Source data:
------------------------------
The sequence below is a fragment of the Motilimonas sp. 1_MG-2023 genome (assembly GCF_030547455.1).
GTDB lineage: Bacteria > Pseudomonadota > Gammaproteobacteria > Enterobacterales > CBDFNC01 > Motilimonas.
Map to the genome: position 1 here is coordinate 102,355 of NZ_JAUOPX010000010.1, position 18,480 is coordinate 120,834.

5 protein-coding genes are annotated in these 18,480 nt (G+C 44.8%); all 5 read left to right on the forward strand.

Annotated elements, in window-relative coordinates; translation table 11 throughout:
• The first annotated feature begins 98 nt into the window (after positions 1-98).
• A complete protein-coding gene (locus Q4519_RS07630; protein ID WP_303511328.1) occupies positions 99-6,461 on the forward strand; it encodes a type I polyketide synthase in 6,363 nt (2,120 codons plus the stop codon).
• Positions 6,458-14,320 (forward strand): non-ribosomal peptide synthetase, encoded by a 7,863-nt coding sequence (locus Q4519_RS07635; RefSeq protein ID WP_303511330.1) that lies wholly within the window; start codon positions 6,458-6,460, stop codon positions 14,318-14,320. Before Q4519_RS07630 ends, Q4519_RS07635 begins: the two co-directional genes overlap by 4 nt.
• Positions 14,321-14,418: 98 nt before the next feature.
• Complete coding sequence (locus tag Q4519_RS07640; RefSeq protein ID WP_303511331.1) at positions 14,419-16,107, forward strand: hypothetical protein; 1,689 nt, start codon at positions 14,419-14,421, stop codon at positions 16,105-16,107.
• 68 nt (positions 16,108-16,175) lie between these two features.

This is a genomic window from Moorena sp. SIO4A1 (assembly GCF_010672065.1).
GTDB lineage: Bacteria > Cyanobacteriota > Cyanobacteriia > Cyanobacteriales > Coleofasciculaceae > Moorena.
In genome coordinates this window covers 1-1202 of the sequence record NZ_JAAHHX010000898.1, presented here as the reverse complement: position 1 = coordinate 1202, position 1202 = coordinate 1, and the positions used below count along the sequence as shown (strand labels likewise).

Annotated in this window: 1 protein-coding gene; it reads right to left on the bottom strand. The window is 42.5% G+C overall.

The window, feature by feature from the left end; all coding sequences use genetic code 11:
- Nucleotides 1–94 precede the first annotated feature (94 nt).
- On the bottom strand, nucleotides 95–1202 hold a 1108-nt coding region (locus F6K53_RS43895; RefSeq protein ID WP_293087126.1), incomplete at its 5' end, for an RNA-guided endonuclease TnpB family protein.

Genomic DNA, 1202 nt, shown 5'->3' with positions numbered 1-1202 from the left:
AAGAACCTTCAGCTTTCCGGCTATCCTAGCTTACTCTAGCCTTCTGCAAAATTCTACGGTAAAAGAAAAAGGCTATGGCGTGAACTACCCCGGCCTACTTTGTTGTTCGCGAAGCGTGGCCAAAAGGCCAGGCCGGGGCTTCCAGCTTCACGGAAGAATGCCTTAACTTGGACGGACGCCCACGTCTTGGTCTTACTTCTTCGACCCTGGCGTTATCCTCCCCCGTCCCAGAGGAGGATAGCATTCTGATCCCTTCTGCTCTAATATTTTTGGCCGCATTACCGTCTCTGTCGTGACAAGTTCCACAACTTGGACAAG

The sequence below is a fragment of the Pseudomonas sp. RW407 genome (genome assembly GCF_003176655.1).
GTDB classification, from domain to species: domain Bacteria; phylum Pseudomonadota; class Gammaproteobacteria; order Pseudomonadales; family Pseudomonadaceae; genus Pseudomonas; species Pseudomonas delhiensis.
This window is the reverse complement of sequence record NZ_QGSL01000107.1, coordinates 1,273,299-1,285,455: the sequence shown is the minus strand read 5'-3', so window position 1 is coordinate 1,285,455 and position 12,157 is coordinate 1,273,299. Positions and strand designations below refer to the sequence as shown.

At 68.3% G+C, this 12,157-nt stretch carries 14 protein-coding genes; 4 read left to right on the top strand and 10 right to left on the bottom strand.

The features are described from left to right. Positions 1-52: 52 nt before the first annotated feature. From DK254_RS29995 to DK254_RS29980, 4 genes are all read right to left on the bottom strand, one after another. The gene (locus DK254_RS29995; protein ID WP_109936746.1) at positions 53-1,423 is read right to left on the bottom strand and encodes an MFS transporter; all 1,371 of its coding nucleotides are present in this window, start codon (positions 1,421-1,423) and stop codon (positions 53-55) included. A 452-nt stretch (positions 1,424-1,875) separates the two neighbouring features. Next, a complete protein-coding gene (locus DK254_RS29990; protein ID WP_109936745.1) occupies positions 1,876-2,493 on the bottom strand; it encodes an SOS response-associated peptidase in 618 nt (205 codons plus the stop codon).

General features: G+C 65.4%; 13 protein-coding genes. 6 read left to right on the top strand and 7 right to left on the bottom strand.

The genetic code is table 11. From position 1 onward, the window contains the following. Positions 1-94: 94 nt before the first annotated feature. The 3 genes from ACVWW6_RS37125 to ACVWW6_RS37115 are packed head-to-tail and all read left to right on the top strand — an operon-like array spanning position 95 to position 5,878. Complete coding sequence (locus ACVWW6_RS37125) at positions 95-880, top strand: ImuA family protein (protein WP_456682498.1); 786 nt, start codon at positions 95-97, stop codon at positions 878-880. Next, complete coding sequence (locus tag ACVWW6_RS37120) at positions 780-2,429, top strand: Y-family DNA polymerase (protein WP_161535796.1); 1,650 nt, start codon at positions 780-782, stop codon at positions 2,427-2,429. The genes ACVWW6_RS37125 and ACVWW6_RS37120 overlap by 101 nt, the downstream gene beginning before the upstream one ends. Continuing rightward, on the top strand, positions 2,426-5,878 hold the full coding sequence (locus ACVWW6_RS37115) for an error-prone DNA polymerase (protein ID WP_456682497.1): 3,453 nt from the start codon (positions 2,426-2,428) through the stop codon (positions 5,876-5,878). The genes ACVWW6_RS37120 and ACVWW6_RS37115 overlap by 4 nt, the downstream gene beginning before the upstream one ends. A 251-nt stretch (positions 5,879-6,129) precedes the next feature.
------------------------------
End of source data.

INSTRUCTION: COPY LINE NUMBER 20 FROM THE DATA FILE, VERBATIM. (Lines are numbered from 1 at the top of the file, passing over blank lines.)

AAGAACCTTCAGCTTTCCGGCTATCCTAGCTTACTCTAGCCTTCTGCAAAATTCTACGGTAAAAGAAAAAGGCTATGGCGTGAACTACCCCGGCCTACTTTGTTGTTCGCGAAGCGTGGCCAAAAGGCCAGGCCGGGGCTTCCAGCTTCACGGAAGAATGCCTTAACTTGGACGGACGCCCACGTCTTGGTCTTACTTCTTCGACCCTGGCGTTATCCTCCCCCGTCCCAGAGGAGGATAGCATTCTGATCCCTTCTGCTCTAATATTTTTGGCCGCATTACCGTCTCTGTCGTGACAAGTTCCACAACTTGGACAAG